BARGAINS AT THE WESTIN EXCELSIOR, ROME!
This blog offers a daily reading of Genesis and the Gospel of Mark. This series began on 1st January 2015 and can be accessed from my archives. I normally use the Schocken Bible translation for Genesis.
GENESIS 15 from verse 1
After these events JHWH’s word came to Avram in a vision saying:
Be not afraid, Avram,
I am a shield-of-deliverance to you,
your reward is exceedingly great.
My Lord YHWH
what would you give me=
for am going t die accursed
And the Son Domestic of my House is Damascan Eliezer.
And Avram said further:
Look, to me you have no given seed,
look, the Son of my House must be my heir.
But look, YHWH’s word came to him saying:
This one shall not be an heir to you;
rather, the one that goes out from your own body, he shall be your heir.
He brought him outside and said:
Pray look toward heaven and count the stars,
can you count them?
And he said to him:
so shall your seed be.
Now he trusted in YHWH,
and he deemed it as righteous merit on his part.
Avram is depicted as man of faith, prepared to take a risk for faith, but not a fool. He is being promised a reward in his descendants but he has no children, and views his chief servant Eliezer as his heir. The author shows him again as a “seer”: he sees YHWH in a vision, speaking to him. Bu he is quick to express his doubts about God’s plan; his feet are on the ground; he is no ecstatic visionary.He is answered by the most explicit promise from YHWH: “the one who goes out from his own body”,his own seed, shall be his heir.
In the case of the patriarchs of Genesis, there is a question mark over the usual process of “begetting heirs”, almost as if the tradition wants to question the patriarchal assumptions and to make clear that the “heirs”are selected by God. The same pointis made as we shall see, bythe tradition of circumcision: The fathers do not own their own seed.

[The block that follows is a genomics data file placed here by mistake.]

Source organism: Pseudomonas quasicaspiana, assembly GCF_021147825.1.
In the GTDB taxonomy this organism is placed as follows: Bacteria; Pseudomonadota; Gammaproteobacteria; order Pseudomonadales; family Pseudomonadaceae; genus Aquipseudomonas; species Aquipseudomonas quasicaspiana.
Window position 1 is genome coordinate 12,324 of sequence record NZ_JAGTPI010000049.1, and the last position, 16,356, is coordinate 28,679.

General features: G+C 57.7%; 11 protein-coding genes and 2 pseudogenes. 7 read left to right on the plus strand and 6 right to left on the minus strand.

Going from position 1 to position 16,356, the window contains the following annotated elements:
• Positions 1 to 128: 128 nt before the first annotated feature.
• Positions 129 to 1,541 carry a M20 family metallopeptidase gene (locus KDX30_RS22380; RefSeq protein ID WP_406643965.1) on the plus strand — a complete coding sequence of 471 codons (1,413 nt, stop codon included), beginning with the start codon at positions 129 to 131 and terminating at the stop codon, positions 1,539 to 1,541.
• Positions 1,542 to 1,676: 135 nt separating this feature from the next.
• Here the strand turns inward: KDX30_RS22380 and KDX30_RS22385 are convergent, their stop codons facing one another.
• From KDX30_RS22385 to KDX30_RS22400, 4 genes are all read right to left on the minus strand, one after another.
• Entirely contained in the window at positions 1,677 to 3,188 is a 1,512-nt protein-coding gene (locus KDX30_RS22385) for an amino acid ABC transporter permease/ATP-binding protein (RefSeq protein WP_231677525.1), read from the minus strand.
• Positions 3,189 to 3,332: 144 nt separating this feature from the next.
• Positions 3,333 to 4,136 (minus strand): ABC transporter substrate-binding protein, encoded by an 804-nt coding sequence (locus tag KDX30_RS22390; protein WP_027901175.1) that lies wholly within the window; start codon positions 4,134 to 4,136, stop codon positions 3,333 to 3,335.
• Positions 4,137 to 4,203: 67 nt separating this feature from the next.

YHWH’s command for Avram to view the heavens relates YHWH’s creation of descendants for Avram with his creation of the stars. At another time of doubt in the scriptures, the second prophet Isaiah is told to look at the stars and asked, “Who created these?” The improbable number of the stars is a reminder that YHWH can bring about improbable blessings.
In view of this spectacle, Avram “trusted in YHWH”, in Hebrew, “he made YHWH his support.” It s an act of trust which repeats his obedient trust demonstrated in his journey from Haran into Canaan. The author is delineating the intimacy and the distance of trust in God. On the one hand it refers the man to his own seed; on the other it refers him to the maker of the stars. These dimensions of trust are evident still in all the Abrahamic traditions of faith; and are essential to their authenticity. Take away the intimacy and you are left with a distant authority; take away the distance and you are left with a supernatural creep.
The whisper of God engages me because it touches my dearest concerns; but I reverence it because it comes from beyond the edges of the universe.
This act of trust in God was highlighted by St Paul in his letter to Galatians as the means whereby God’s goodness is made available to human beings. God trusts them as being righteous, not because they have obeyed a religious law but because they have “made God their support”. God responds to a person’s trust, by trusting that person to “become the goodness of God” as Paul puts it in Corinthians. This goes beyond what is written of Avram here, but it is not foreign to its spirit.
54 And on their coming out of the ship, immediately recognising him,
55 they ran through that whole country around, and began to carry about those that were ill on couches, where they heard that he was.
56 And wherever he entered into villages, or cities, or the country, they laid the sick in the market-places, and besought him that they might touch if it were only the hem of his garment; and as many as touched him were healed.
It seems likely to me that Mark had in mind some words from Job chapter 26:
By his power he stilled the sea; by his understanding he smote Rahab.
By his wind the heavens were made fair; his hand pierced the fleeing serpent.
The “outskirts”, the “extremities of a thing”, may have been connected in Mark’s mind with the hem of Jesus’ garment. The Job passage describes God’s creative power overcoming the primeval waters with their sea-serpent Rahab, representatives of chaos and evil. Mark depicts Jesus as the representative of God’s creative goodness, made available to human beings in his ministry. But whereas the Job verses use the word “outskirts” to say how little we know of God, Mark uses the word “hem” to say that God’s goodness is near to needy human beings. The Job passage will have come to Mark in connection with the previous episode of Jesus walking on the stormy waters of the lake.
Mark gives a vivid picture of the magnetic attraction of Jesus, drawing people from all around to the village marketplaces, their hands reaching out to touch the hem of his robe. With that picture in our heads, we can add the verse from Job:
“Lo, these are but the outskirts of his ways: and how small a whisper do we hear of him! But the thunder of his power, who can understand?”